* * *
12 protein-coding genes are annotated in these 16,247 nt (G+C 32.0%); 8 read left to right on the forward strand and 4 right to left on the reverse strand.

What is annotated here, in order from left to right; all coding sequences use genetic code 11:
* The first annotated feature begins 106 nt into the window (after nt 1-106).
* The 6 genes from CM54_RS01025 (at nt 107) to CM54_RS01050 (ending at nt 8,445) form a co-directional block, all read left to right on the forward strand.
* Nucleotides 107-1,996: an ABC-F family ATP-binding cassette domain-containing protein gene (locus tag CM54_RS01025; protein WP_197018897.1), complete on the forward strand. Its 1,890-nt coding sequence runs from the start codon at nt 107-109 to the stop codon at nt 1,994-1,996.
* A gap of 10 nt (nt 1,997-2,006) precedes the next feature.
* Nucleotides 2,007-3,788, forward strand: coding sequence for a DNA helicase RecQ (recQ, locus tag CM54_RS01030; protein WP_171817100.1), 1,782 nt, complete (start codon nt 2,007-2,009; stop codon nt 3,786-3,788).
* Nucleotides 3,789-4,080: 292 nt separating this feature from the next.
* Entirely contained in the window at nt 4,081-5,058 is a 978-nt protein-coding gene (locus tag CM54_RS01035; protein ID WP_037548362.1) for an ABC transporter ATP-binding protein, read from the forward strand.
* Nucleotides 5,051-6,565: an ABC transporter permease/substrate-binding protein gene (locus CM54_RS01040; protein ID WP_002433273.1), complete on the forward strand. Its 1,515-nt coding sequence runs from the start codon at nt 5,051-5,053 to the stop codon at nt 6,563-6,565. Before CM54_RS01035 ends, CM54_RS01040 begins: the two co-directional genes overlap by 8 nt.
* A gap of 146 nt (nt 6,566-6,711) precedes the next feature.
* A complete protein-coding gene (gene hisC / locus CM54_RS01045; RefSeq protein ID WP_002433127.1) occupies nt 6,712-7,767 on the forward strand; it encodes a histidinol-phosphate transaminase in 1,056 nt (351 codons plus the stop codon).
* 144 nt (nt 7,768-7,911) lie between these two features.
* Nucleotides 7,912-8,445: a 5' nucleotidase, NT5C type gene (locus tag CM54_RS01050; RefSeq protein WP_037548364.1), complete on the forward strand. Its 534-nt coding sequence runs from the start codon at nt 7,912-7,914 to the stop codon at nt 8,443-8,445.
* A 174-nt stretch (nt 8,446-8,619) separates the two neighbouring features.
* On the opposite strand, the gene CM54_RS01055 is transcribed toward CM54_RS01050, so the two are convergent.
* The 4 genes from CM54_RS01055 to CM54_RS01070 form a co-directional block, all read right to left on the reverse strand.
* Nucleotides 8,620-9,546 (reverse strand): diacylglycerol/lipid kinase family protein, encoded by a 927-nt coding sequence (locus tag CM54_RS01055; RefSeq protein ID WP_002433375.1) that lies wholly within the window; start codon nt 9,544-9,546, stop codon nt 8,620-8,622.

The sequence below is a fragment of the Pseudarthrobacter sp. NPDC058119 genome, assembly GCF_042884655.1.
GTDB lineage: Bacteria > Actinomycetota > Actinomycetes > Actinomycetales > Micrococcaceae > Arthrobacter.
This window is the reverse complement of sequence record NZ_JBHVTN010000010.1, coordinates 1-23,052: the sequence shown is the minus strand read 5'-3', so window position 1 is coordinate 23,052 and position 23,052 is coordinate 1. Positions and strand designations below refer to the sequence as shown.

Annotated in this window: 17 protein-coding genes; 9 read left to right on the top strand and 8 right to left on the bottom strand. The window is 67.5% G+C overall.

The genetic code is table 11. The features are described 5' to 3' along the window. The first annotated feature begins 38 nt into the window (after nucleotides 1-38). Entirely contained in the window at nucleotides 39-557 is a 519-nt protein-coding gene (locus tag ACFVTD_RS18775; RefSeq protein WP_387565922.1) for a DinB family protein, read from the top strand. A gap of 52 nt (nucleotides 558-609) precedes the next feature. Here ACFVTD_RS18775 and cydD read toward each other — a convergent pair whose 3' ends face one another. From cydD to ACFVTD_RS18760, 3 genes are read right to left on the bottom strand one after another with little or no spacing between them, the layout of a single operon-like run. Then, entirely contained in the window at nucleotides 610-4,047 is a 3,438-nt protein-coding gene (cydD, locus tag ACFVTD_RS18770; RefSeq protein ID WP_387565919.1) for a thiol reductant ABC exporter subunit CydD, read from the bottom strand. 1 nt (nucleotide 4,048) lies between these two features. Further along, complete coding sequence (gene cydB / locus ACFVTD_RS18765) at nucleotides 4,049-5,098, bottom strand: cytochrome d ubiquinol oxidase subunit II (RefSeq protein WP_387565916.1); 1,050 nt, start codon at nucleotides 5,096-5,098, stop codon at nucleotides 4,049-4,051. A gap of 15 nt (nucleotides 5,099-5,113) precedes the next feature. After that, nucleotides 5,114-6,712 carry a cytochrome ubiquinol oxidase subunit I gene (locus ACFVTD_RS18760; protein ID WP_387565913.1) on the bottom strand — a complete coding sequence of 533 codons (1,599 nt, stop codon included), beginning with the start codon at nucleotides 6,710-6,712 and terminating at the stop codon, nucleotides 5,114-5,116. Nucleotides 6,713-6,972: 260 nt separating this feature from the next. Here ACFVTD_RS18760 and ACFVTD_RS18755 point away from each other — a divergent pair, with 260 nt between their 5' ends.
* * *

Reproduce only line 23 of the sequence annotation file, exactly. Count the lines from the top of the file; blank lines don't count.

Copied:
The genetic code is table 11. The features are described 5' to 3' along the window. The first annotated feature begins 38 nt into the window (after nucleotides 1-38). Entirely contained in the window at nucleotides 39-557 is a 519-nt protein-coding gene (locus tag ACFVTD_RS18775; RefSeq protein WP_387565922.1) for a DinB family protein, read from the top strand. A gap of 52 nt (nucleotides 558-609) precedes the next feature. Here ACFVTD_RS18775 and cydD read toward each other — a convergent pair whose 3' ends face one another. From cydD to ACFVTD_RS18760, 3 genes are read right to left on the bottom strand one after another with little or no spacing between them, the layout of a single operon-like run. Then, entirely contained in the window at nucleotides 610-4,047 is a 3,438-nt protein-coding gene (cydD, locus tag ACFVTD_RS18770; RefSeq protein ID WP_387565919.1) for a thiol reductant ABC exporter subunit CydD, read from the bottom strand. 1 nt (nucleotide 4,048) lies between these two features. Further along, complete coding sequence (gene cydB / locus ACFVTD_RS18765) at nucleotides 4,049-5,098, bottom strand: cytochrome d ubiquinol oxidase subunit II (RefSeq protein WP_387565916.1); 1,050 nt, start codon at nucleotides 5,096-5,098, stop codon at nucleotides 4,049-4,051. A gap of 15 nt (nucleotides 5,099-5,113) precedes the next feature. After that, nucleotides 5,114-6,712 carry a cytochrome ubiquinol oxidase subunit I gene (locus ACFVTD_RS18760; protein ID WP_387565913.1) on the bottom strand — a complete coding sequence of 533 codons (1,599 nt, stop codon included), beginning with the start codon at nucleotides 6,710-6,712 and terminating at the stop codon, nucleotides 5,114-5,116. Nucleotides 6,713-6,972: 260 nt separating this feature from the next. Here ACFVTD_RS18760 and ACFVTD_RS18755 point away from each other — a divergent pair, with 260 nt between their 5' ends.